A natural legacy


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In Nebraska, the long-billed curlew is now limited to north-central and western Nebraska where large tracts of native prairie remain. This currently includes the Sand Hills and prairies in the panhandle.  (Nebraskaland Magazine/NGPC)

By Melissa Jo Santiago

The distinctive long-billed curlew glides gracefully over the grassland, head and characteristic long curved beak outstretched. When this shorebird alights, it almost disappears, with its mottled brown coloration blending in perfectly with the grasses. Few Nebraskans have had the opportunity to see the long-billed curlew, the largest shorebird in North America. Perhaps this is because it is limited to grasslands and hayfields in the Sand Hills and Panhandle. Perhaps it is because the bird is considered “at-risk” in our state and “critically imperiled” nationally. The Nebraska Natural Legacy Project uses an image of the long-billed curlew as a constant reminder that the Natural Legacy Project is designed to help individuals improve habitat for Nebraska’s over 600 at-risk species in a manner that also provides valuable habitat for Nebraska’s most common species.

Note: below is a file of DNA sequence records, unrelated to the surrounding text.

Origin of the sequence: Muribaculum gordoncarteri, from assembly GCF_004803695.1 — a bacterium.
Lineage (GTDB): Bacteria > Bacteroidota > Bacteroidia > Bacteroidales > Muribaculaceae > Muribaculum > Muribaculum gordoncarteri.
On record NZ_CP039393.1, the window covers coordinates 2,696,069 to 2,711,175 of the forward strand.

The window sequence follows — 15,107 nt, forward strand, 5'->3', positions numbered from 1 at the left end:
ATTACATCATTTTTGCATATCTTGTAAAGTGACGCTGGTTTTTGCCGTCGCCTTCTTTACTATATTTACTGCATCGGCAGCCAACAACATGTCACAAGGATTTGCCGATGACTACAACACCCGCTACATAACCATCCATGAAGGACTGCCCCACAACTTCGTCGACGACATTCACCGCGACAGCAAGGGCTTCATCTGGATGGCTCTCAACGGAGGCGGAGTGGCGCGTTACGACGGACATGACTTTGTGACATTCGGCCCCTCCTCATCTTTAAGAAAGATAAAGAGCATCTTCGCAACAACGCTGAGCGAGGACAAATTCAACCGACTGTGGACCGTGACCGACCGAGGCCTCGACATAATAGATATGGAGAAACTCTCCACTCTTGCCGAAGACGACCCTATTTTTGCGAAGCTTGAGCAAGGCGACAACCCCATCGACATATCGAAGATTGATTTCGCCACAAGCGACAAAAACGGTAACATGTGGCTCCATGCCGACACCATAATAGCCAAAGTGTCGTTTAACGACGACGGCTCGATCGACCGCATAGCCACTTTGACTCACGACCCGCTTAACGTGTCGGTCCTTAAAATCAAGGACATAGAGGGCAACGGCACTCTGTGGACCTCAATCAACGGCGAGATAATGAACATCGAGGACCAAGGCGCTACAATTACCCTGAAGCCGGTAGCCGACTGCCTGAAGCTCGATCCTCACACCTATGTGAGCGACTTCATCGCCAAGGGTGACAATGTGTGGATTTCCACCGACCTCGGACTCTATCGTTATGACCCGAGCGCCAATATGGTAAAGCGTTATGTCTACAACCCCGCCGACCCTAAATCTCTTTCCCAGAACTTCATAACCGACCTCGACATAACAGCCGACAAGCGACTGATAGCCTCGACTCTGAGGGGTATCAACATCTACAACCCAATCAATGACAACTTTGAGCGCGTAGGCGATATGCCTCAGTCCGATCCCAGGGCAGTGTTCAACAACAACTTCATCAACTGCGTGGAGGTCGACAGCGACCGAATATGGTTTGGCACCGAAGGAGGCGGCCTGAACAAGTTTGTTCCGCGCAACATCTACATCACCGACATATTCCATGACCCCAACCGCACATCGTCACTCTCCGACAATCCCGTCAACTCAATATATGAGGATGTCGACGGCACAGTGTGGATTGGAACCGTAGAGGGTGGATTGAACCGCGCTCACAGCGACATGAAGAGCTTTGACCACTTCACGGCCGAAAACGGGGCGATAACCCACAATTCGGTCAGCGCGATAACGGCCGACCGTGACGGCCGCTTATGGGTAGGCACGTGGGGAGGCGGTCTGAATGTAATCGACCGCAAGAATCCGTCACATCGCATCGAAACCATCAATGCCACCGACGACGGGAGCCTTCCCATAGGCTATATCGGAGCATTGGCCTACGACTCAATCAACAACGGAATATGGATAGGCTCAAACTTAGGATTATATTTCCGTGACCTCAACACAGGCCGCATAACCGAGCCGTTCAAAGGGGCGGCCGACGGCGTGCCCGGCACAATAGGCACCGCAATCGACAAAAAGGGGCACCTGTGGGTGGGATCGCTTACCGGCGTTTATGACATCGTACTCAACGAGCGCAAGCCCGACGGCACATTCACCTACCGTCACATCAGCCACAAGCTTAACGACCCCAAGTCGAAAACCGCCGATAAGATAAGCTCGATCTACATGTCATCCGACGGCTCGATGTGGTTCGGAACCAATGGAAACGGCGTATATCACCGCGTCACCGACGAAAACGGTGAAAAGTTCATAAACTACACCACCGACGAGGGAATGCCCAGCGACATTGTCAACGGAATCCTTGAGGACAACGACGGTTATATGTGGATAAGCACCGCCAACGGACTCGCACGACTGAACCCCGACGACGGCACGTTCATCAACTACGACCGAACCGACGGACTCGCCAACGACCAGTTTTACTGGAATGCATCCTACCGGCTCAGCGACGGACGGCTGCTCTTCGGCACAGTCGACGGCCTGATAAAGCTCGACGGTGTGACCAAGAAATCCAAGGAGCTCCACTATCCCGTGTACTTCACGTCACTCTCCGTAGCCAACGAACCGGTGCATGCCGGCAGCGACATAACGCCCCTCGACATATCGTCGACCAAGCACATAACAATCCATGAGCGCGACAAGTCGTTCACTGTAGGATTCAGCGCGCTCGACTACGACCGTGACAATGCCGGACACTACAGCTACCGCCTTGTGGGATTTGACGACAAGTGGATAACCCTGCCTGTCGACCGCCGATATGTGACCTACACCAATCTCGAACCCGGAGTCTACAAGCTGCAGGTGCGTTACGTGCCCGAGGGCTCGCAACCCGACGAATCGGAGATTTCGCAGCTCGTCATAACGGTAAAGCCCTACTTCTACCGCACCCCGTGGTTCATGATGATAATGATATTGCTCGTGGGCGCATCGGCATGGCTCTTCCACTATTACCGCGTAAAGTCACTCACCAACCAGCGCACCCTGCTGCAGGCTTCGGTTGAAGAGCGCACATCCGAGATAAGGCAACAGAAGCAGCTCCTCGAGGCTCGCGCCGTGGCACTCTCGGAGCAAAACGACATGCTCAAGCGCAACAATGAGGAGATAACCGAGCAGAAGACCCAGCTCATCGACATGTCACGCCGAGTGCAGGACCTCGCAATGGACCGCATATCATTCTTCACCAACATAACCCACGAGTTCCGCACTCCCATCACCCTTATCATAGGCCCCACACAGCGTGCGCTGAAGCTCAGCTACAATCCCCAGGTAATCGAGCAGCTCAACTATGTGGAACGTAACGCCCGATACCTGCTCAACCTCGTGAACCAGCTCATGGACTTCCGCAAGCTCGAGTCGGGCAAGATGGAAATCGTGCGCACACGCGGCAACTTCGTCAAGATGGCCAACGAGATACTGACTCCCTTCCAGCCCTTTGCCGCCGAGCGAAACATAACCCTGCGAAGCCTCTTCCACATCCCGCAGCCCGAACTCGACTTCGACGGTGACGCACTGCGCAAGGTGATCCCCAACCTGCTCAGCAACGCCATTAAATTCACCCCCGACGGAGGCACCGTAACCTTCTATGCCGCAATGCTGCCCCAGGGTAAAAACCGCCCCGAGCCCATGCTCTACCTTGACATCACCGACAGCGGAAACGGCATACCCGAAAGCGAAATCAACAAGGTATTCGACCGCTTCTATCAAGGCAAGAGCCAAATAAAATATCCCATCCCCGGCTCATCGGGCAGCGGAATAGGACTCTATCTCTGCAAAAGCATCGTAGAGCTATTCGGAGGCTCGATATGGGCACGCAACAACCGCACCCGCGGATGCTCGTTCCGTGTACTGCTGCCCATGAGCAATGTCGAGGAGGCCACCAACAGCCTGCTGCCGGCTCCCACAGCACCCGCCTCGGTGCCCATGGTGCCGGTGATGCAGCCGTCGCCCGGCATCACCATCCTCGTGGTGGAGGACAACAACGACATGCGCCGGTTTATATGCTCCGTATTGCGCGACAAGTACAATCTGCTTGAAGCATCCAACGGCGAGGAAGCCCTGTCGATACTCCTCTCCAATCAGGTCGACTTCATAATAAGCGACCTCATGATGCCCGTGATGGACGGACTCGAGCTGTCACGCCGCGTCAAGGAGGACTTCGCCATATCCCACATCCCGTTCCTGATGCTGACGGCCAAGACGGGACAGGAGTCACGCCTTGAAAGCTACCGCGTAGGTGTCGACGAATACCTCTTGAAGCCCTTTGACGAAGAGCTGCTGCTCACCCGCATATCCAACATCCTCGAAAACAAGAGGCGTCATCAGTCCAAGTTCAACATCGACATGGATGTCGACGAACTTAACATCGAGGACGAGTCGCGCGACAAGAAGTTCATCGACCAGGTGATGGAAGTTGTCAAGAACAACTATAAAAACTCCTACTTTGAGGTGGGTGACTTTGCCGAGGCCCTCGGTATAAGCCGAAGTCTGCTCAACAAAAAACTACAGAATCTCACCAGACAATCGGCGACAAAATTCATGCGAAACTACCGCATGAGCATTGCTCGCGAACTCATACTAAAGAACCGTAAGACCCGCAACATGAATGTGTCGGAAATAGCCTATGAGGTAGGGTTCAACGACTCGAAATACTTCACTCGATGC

The need to prevent more wildlife declines is at a critical threshold. The bald eagle has seen dramatic changes over the last century and is well on its way to recovery, but nearly 2,000 species are listed as threatened or endangered and thousands more are at risk of these labels. Many of Nebraska’s wildlife populations have declined because of habitat loss, habitat degradation, diseases, and competition and predation from invasive exotic species. Once a species has declined to the point of being endangered, it is difficult and very expensive to bring it back from the brink of extinction.